Perry’s endorsement of “Tort Reform” was an absolutely corrupt kowtow to the Insurance Companies in the State of Texas more than to any friendship for medical doctors or their patients.

But to this list of insincerities and rotten, corrupt policy choices on Perry’s part, I would like to add my own list of critical omissions, bad things to which Rick Perry has never objected, which are in fact hopelessly corrupt in the State of Texas and nation generally:  

(1)   Unlike every real Patriot, Rick Perry has never spoken out against the Patriot Act adopted by Congress with four days of deliberation in October 2001.  How could one expect George W. Bush’s handpicked successor ever to object to the Patriot Act?

(2)  Like President Obama, Perry supported the Real ID act of 2007.  It has not been fully implemented in Texas due to popular opposition, but not to any objection on Perry’s part.  In fact, according to at least one source:

The driving force behind the new push for Real ID rulemaking at DPS in Texas is, none other than, the Texas Governor’s Office. Rick Perry is trying to get the job done before the ’09 Texas legislative session and possibly before Bush leaves the Oval Office. Texas State lawmakers may be battling a bad example in the White House; one of delegating too much power to appointed officials (DPS Chair Allan Pollunsky) and thus abusing executive privilege. 


(3)   While he has jingoistically recited words and phrases in favor of secession from the Union as a God-given (and treaty-secured) Texas right reserved in 1845, Perry has never once effectively resisted any assertion of power by the Federal Government, either over the Texas Budget or Texas policies…  For example, when the Texas House overwhelmingly voted to limit (effectively “nullify”) the power of the Federal TSA to perform “intrusive” searches at Texas Airports, and the Texas Senate was prepared to vote, Perry allowed the issue to die on the floor of the Texas Senate due to bullying Federal Threats.  A REALLY Patriotic Governor of Texas would have called the Federal Bluff (on the confrontation that wasn’t really anything but a publicity stunt, see: The Atlantic, June 21, 2011: http://www.theatlantic.com/politics/archive/2011/06/rick-perrys-populist-attack-on-tsa-frisks/240798/  

Oh, and Orly Taitz, who turned 49 on Tuesday, August 30, 2011 appears to be endorsing Rick Perry for Governor—it is for Orly and Ricky very easy to quote the great Patriots of the past, but to act like “Real Patriots” and risk all in the name of “our lives, fortunes, and sacred honor”, well that’s a different story….



3 responses to “On Insincerity, Rick Perry, and Orly Taitz: the deep gullibility of the American People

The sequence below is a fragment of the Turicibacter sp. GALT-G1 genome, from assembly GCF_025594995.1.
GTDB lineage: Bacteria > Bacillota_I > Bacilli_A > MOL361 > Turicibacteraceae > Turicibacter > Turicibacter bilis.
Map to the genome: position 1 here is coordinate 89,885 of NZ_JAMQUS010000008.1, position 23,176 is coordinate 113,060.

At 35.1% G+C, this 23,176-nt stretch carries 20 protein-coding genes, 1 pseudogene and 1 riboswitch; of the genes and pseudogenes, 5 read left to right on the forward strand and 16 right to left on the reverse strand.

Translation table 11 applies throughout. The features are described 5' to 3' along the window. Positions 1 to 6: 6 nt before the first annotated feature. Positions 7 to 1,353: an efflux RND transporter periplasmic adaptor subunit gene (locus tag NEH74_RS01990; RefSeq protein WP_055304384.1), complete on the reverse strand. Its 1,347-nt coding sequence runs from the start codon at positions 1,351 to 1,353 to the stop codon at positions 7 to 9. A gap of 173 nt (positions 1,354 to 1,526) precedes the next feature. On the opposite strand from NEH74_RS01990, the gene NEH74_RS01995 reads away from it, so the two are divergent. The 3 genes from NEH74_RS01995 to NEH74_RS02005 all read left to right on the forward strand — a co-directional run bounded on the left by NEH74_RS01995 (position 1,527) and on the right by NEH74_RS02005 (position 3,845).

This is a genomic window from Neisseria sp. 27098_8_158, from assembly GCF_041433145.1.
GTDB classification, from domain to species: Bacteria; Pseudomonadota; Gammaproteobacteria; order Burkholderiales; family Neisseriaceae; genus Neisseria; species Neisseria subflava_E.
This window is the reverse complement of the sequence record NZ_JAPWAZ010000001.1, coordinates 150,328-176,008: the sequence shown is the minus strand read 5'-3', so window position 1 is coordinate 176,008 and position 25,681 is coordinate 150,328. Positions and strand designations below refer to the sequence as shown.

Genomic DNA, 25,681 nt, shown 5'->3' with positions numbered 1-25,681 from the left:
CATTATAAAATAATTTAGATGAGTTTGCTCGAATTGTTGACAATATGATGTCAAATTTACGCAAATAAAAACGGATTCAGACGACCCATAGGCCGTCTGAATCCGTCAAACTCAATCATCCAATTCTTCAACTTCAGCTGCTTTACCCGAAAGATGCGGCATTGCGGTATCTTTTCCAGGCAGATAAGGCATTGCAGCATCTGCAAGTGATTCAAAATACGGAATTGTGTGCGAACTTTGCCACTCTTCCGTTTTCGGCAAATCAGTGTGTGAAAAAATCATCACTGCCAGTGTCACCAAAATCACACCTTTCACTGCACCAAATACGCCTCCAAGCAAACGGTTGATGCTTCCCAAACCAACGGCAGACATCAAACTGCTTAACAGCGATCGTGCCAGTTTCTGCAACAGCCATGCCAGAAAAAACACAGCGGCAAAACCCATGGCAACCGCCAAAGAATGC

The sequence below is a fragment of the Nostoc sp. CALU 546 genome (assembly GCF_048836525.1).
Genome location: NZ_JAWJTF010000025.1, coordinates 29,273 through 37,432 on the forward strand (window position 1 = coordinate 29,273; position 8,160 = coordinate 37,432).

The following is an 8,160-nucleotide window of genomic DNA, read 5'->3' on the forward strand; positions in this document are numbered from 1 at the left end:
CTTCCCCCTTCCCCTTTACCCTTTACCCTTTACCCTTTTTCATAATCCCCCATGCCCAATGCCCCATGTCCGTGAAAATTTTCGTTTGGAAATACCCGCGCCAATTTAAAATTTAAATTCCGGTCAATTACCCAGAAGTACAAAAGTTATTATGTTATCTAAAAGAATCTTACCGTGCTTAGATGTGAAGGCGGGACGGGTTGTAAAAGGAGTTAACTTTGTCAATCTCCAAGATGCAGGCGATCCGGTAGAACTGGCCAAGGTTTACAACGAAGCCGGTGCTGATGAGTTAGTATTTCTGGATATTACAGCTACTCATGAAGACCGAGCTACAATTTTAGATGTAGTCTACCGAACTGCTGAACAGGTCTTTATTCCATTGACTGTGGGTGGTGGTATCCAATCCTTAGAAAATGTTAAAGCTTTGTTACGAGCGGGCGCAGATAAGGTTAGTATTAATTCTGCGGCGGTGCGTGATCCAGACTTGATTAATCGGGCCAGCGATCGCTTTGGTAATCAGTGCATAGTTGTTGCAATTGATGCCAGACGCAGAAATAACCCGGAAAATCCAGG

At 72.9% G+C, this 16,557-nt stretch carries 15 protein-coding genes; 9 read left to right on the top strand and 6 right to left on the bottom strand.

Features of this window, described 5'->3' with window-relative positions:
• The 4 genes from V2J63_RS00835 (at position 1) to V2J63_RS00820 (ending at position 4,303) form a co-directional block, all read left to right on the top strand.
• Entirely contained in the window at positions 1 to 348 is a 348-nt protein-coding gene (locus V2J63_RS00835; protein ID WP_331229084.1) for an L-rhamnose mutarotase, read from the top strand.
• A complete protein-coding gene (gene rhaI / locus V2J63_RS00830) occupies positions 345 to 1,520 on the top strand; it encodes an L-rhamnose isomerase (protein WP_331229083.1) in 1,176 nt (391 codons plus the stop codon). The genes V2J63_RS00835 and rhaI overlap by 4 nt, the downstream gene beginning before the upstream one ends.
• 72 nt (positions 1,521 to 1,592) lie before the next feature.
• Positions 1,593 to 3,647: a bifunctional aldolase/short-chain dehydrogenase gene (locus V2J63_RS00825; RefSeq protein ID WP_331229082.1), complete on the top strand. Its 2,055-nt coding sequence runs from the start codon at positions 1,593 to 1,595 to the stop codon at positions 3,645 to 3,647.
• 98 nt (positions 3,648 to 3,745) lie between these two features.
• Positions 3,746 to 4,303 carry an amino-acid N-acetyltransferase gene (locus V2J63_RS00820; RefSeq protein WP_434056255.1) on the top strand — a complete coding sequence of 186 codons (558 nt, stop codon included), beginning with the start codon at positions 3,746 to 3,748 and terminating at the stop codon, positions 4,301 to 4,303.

1. Huh? Real conservatives support voter ID.
    Reagan was a good President.

    • Charles Edward Lincoln III

      Any “real conservative” who supports “real ID” is a “real communist”. As for Voter ID? Well….that’s not the same issue but:
      The Federal Voting Rights Act of 1965 regulating state voting laws and registration is blatantly unconstitutional because the Constitution provides that ONLY the states can ever be the judges of the qualifications of the electors…. If voting were restricted to property owners, as it once was, and/or only to those who could pass a literacy test, and/or to those who paid a poll-tax, the electoral system throughout the United States would be MUCH sounder than it is today. Why should people be allowed to vote who have no stake in the system other than what they can receive by way of benefits? A real conservative would support some mix of the old property ownership, literacy, and poll-tax requirement for voting. As for Ronald Wilson Reagan? Well, I voted for him twice, in 1980 and 1984, the first two times I was ever eligible to vote for President in my life, but he let me down. He did not do one single thing on the list of what American Opinion (the John Birch Magazine) said that Conservatives expected of him: (1) he did not restore the Gold Standard, (2) he did not abolish the monopoly of the Federal Reserve, (3) he did not reform Social Security or Medicare, (4) he did not stop foreign aid, (5) he did not stop U.S. involvement in undeclared wars, (6) he did not abolish the income tax, (7) the size of the Federal government not only increased but its intrusiveness into daily American life VASTLY increased….. Reagan was a fraud, a disaster—he did not repeal any part of Roosevelt’s New Deal or Johnson’s Great Society—he fixed them as nearly in cement as was humanly possible.

  2. On top of just needing a simple photo ID to vote, the other stuff you list sounds good too. Prevent voter fraud, and stop illiterate idiots from voting.